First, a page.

There is nothing particularly complex about these ingredients, and that’s what makes this so fresh and delicious. Simplicity allows the flavours of the quality products to shine through.
One of my favourite things to do come this time of year is to visit the weekly farmer’s market. I get so much inspiration from the seasonal produce. One of the challenges is to reign myself in so I don’t get too much and have it spoil before I get a chance to use it. One of the ways I control myself is by picking those things which absolutely sing to me. This past weekend, those ingredients were the spring-favourite, asparagus, and gorgeous shiitake and oyster mushrooms. As soon as I got them these dishes popped in my mind. I also picked up some amazing sourdough bread to complete my dish.
A few notes on the recipes:
Garlic Beans & Mushroom Toast
I have a pressure cooker, so I made the beans up from dried navy beans I had on hand. If you don’t have a pressure cooker, then use canned beans.
I only had dried thyme on hand, but you can use fresh thyme–I would just double the amount. Although any fresh herb would be great–dill or parsley–I just wanted to play on the earthiness of the mushrooms.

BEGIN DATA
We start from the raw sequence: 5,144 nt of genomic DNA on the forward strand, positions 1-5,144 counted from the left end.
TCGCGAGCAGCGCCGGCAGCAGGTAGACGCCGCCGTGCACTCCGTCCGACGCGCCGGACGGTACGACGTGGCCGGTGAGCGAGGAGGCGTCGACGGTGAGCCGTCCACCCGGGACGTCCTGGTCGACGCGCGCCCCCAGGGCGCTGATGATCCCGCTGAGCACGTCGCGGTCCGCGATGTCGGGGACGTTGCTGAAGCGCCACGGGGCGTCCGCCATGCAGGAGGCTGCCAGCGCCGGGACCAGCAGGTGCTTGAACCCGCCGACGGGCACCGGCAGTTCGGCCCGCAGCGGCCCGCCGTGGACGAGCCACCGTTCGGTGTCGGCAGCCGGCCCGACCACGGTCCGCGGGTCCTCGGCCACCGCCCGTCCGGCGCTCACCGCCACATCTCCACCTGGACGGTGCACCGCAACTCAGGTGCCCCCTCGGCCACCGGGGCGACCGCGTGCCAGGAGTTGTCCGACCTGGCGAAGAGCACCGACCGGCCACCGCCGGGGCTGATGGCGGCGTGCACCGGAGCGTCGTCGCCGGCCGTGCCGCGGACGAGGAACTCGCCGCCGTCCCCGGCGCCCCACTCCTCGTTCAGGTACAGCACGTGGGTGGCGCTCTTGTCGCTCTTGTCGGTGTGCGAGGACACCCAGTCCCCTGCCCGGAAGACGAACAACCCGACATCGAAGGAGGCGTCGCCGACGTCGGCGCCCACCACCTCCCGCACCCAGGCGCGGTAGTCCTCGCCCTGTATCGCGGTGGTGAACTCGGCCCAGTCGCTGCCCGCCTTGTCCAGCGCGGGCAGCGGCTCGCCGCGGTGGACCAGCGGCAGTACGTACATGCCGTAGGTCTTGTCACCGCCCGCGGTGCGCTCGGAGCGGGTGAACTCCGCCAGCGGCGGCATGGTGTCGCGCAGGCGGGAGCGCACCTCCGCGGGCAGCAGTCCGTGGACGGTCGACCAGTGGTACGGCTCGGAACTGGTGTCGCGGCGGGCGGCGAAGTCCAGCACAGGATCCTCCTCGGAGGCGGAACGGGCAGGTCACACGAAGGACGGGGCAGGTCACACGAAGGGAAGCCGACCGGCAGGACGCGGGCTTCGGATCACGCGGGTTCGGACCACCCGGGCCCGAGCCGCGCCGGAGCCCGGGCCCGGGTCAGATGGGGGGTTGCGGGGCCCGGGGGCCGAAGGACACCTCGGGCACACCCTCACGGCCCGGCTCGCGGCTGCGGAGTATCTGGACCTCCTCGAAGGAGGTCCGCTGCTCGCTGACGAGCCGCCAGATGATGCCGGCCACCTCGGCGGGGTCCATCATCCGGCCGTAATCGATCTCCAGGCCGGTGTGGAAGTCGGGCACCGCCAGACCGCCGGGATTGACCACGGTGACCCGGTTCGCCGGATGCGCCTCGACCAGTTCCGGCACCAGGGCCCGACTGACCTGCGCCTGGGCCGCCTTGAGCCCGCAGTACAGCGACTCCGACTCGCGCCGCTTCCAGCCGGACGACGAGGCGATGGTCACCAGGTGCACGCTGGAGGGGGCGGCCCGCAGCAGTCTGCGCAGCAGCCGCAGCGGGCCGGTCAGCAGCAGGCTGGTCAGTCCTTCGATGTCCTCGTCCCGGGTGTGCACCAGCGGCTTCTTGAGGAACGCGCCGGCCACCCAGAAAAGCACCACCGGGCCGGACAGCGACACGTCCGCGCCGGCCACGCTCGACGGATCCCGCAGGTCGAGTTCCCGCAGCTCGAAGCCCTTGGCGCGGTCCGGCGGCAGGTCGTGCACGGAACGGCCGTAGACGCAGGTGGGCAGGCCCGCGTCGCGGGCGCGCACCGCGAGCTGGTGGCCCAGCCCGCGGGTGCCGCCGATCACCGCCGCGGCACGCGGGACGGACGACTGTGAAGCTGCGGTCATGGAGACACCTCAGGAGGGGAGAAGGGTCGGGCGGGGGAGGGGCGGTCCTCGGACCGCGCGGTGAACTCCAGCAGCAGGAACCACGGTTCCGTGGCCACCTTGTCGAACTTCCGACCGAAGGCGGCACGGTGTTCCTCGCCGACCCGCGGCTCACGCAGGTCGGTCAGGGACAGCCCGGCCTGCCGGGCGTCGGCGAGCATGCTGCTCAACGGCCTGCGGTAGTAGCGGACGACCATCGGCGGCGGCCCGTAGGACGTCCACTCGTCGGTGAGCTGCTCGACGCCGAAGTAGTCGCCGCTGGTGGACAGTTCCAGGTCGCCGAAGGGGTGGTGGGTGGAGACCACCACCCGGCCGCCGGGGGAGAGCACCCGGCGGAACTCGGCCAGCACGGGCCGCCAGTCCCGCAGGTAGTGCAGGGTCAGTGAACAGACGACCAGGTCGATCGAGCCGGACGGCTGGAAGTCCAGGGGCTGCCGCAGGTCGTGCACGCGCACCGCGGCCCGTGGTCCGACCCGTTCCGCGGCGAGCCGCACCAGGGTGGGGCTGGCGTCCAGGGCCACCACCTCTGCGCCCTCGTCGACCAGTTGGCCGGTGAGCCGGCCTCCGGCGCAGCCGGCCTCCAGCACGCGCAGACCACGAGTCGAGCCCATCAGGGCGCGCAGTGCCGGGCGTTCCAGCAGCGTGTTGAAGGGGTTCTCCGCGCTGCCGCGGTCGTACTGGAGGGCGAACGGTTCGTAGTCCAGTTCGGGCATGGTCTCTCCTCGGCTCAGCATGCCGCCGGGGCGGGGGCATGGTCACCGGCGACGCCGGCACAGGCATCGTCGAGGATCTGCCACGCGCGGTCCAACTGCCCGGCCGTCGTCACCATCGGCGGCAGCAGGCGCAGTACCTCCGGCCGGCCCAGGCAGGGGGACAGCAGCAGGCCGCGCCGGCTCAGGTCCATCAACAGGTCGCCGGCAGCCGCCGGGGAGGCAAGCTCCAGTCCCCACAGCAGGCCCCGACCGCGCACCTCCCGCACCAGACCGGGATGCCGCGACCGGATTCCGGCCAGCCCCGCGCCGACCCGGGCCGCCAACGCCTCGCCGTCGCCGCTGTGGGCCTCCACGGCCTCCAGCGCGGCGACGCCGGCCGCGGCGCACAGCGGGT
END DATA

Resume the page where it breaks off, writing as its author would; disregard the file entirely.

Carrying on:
Garlic Toast: I toasted sliced sourdough in the oven (350F for about 7 minutes on each side). Then I rubbed each side with a large glove of garlic. That is the base that I used for the beans.
White wine: You can always opt for water or vegetable stock if you don’t like cooking with wine, or don’t have any on hand. You will cook down the wine such that the alcohol burns off.
Creamy Asparagus Soup
To prepare your asparagus, remove the woody ends by bending the end of the asparagus until it snaps off. Then cut the stalks in 3 to cook.
Nut milk is used to add a bit of creaminess, as are the cashews. You can use whichever type of dairy-free milk you like or have on hand. I used almond milk.
To blend my soup I like to use an immersion blender (the kind with a want that you stick right in the soup pot), but if you don’t have one of these, you can use a traditional blender. Just BE CAREFUL with the hot soup, blend it in batches and make sure you keep a hand on the lid–you should also ensure your blender lid has a vent to allow the heat to escape.